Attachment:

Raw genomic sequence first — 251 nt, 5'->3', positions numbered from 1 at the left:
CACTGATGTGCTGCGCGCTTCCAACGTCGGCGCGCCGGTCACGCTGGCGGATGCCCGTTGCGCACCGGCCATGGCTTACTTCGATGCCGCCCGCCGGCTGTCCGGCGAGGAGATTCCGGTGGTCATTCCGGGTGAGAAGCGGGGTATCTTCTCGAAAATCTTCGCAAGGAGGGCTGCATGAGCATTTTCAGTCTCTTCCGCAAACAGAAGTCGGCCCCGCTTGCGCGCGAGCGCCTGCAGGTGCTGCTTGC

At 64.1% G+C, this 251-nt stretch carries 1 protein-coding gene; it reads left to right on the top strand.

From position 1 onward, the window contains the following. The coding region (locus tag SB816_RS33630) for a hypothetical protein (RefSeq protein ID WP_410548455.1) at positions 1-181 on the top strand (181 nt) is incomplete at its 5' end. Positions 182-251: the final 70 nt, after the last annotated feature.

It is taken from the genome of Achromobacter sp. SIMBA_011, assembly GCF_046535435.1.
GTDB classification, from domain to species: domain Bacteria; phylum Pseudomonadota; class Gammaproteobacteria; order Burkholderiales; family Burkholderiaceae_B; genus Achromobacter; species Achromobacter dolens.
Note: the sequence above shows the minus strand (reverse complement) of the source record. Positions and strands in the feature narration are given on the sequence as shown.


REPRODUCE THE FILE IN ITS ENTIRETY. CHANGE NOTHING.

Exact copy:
Raw genomic sequence first — 251 nt, 5'->3', positions numbered from 1 at the left:
CACTGATGTGCTGCGCGCTTCCAACGTCGGCGCGCCGGTCACGCTGGCGGATGCCCGTTGCGCACCGGCCATGGCTTACTTCGATGCCGCCCGCCGGCTGTCCGGCGAGGAGATTCCGGTGGTCATTCCGGGTGAGAAGCGGGGTATCTTCTCGAAAATCTTCGCAAGGAGGGCTGCATGAGCATTTTCAGTCTCTTCCGCAAACAGAAGTCGGCCCCGCTTGCGCGCGAGCGCCTGCAGGTGCTGCTTGC

At 64.1% G+C, this 251-nt stretch carries 1 protein-coding gene; it reads left to right on the top strand.

From position 1 onward, the window contains the following. The coding region (locus tag SB816_RS33630) for a hypothetical protein (RefSeq protein ID WP_410548455.1) at positions 1-181 on the top strand (181 nt) is incomplete at its 5' end. Positions 182-251: the final 70 nt, after the last annotated feature.

It is taken from the genome of Achromobacter sp. SIMBA_011, assembly GCF_046535435.1.
GTDB classification, from domain to species: domain Bacteria; phylum Pseudomonadota; class Gammaproteobacteria; order Burkholderiales; family Burkholderiaceae_B; genus Achromobacter; species Achromobacter dolens.
Note: the sequence above shows the minus strand (reverse complement) of the source record. Positions and strands in the feature narration are given on the sequence as shown.